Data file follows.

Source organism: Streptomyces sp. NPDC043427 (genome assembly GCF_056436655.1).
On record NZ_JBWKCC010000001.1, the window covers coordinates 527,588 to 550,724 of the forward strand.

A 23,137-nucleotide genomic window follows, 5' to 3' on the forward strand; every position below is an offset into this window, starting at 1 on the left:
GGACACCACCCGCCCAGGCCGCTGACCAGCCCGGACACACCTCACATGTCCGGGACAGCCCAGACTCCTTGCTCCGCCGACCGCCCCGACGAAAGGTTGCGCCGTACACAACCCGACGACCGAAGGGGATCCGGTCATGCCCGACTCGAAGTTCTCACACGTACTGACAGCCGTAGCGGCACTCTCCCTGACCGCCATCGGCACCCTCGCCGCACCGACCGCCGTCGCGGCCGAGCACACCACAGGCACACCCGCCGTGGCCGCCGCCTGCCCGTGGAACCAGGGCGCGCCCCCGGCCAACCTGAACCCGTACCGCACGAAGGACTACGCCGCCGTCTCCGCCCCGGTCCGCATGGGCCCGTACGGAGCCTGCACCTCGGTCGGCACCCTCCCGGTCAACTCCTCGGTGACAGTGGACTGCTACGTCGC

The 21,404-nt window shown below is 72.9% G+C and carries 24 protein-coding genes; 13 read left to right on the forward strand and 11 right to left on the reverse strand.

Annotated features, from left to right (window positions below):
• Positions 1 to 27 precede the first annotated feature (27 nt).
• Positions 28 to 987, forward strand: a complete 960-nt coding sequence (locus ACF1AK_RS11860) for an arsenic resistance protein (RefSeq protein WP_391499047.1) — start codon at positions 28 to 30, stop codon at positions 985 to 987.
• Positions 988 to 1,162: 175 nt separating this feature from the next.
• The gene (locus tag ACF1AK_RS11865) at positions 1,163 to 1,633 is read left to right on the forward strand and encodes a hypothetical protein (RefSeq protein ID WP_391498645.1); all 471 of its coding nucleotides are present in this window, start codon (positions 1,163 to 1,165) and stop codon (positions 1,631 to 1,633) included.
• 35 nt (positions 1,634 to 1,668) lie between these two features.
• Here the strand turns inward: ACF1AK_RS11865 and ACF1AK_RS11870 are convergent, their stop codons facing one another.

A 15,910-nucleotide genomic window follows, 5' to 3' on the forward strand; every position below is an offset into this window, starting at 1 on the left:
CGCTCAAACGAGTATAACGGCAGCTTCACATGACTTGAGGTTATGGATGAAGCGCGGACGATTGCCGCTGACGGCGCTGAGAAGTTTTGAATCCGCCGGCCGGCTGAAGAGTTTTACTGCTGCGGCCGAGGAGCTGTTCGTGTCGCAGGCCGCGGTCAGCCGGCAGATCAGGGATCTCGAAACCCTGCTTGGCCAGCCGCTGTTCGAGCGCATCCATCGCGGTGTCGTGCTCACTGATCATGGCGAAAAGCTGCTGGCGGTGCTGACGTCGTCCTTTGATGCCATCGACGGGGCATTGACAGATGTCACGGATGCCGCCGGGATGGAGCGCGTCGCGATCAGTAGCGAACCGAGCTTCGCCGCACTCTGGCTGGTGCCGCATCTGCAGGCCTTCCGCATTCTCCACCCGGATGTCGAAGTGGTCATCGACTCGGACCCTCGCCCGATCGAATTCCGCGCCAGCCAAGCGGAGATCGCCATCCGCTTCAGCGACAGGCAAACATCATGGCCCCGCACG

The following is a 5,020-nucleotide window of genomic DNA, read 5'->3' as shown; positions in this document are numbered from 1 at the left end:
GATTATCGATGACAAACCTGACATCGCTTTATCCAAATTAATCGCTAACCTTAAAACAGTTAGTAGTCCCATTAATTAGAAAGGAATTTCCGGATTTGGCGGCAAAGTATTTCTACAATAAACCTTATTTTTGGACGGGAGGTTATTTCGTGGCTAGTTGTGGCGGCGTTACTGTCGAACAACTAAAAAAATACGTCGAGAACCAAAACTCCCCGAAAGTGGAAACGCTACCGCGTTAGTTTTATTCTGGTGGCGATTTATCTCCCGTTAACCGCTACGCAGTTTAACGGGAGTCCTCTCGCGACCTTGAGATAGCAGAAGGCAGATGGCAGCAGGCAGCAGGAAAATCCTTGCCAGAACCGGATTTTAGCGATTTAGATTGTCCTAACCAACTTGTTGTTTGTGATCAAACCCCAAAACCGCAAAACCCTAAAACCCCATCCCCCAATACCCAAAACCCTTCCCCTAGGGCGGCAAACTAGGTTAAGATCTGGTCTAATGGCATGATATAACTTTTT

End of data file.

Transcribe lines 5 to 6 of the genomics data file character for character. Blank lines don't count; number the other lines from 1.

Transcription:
The 21,404-nt window shown below is 72.9% G+C and carries 24 protein-coding genes; 13 read left to right on the forward strand and 11 right to left on the reverse strand.

Annotated features, from left to right (window positions below):